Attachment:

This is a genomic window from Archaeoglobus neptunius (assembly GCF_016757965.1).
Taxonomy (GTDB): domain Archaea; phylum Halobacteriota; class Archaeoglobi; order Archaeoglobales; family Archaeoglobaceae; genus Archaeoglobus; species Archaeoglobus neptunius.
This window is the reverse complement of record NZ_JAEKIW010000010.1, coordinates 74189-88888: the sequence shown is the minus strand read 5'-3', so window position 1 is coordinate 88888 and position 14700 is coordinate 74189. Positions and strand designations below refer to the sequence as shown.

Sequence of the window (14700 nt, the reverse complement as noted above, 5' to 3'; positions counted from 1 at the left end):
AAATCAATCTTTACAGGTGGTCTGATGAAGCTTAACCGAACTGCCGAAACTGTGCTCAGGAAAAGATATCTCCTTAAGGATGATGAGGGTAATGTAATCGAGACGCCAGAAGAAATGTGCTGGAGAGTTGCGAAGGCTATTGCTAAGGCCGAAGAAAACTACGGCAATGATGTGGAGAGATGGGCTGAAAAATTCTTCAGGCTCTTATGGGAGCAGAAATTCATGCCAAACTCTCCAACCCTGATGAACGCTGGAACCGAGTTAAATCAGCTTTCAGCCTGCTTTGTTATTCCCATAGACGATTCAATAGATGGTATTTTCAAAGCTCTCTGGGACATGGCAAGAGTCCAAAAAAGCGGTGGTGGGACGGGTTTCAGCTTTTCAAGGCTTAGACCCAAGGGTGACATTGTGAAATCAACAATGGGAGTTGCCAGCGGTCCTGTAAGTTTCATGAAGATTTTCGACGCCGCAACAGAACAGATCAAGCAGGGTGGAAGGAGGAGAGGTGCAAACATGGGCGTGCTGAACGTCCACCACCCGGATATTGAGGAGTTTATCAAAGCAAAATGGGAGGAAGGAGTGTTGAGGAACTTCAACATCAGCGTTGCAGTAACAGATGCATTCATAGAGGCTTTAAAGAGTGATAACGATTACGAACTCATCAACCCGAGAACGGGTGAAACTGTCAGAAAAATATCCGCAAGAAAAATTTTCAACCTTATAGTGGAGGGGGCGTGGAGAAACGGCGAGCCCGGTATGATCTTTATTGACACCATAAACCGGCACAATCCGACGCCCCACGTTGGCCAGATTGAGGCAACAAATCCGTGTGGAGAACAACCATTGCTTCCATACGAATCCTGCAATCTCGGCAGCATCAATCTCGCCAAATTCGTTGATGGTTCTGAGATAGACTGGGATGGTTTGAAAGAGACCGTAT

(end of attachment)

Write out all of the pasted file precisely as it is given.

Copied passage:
This is a genomic window from Archaeoglobus neptunius (assembly GCF_016757965.1).
Taxonomy (GTDB): domain Archaea; phylum Halobacteriota; class Archaeoglobi; order Archaeoglobales; family Archaeoglobaceae; genus Archaeoglobus; species Archaeoglobus neptunius.
This window is the reverse complement of record NZ_JAEKIW010000010.1, coordinates 74189-88888: the sequence shown is the minus strand read 5'-3', so window position 1 is coordinate 88888 and position 14700 is coordinate 74189. Positions and strand designations below refer to the sequence as shown.

Sequence of the window (14700 nt, the reverse complement as noted above, 5' to 3'; positions counted from 1 at the left end):
AAATCAATCTTTACAGGTGGTCTGATGAAGCTTAACCGAACTGCCGAAACTGTGCTCAGGAAAAGATATCTCCTTAAGGATGATGAGGGTAATGTAATCGAGACGCCAGAAGAAATGTGCTGGAGAGTTGCGAAGGCTATTGCTAAGGCCGAAGAAAACTACGGCAATGATGTGGAGAGATGGGCTGAAAAATTCTTCAGGCTCTTATGGGAGCAGAAATTCATGCCAAACTCTCCAACCCTGATGAACGCTGGAACCGAGTTAAATCAGCTTTCAGCCTGCTTTGTTATTCCCATAGACGATTCAATAGATGGTATTTTCAAAGCTCTCTGGGACATGGCAAGAGTCCAAAAAAGCGGTGGTGGGACGGGTTTCAGCTTTTCAAGGCTTAGACCCAAGGGTGACATTGTGAAATCAACAATGGGAGTTGCCAGCGGTCCTGTAAGTTTCATGAAGATTTTCGACGCCGCAACAGAACAGATCAAGCAGGGTGGAAGGAGGAGAGGTGCAAACATGGGCGTGCTGAACGTCCACCACCCGGATATTGAGGAGTTTATCAAAGCAAAATGGGAGGAAGGAGTGTTGAGGAACTTCAACATCAGCGTTGCAGTAACAGATGCATTCATAGAGGCTTTAAAGAGTGATAACGATTACGAACTCATCAACCCGAGAACGGGTGAAACTGTCAGAAAAATATCCGCAAGAAAAATTTTCAACCTTATAGTGGAGGGGGCGTGGAGAAACGGCGAGCCCGGTATGATCTTTATTGACACCATAAACCGGCACAATCCGACGCCCCACGTTGGCCAGATTGAGGCAACAAATCCGTGTGGAGAACAACCATTGCTTCCATACGAATCCTGCAATCTCGGCAGCATCAATCTCGCCAAATTCGTTGATGGTTCTGAGATAGACTGGGATGGTTTGAAAGAGACCGTAT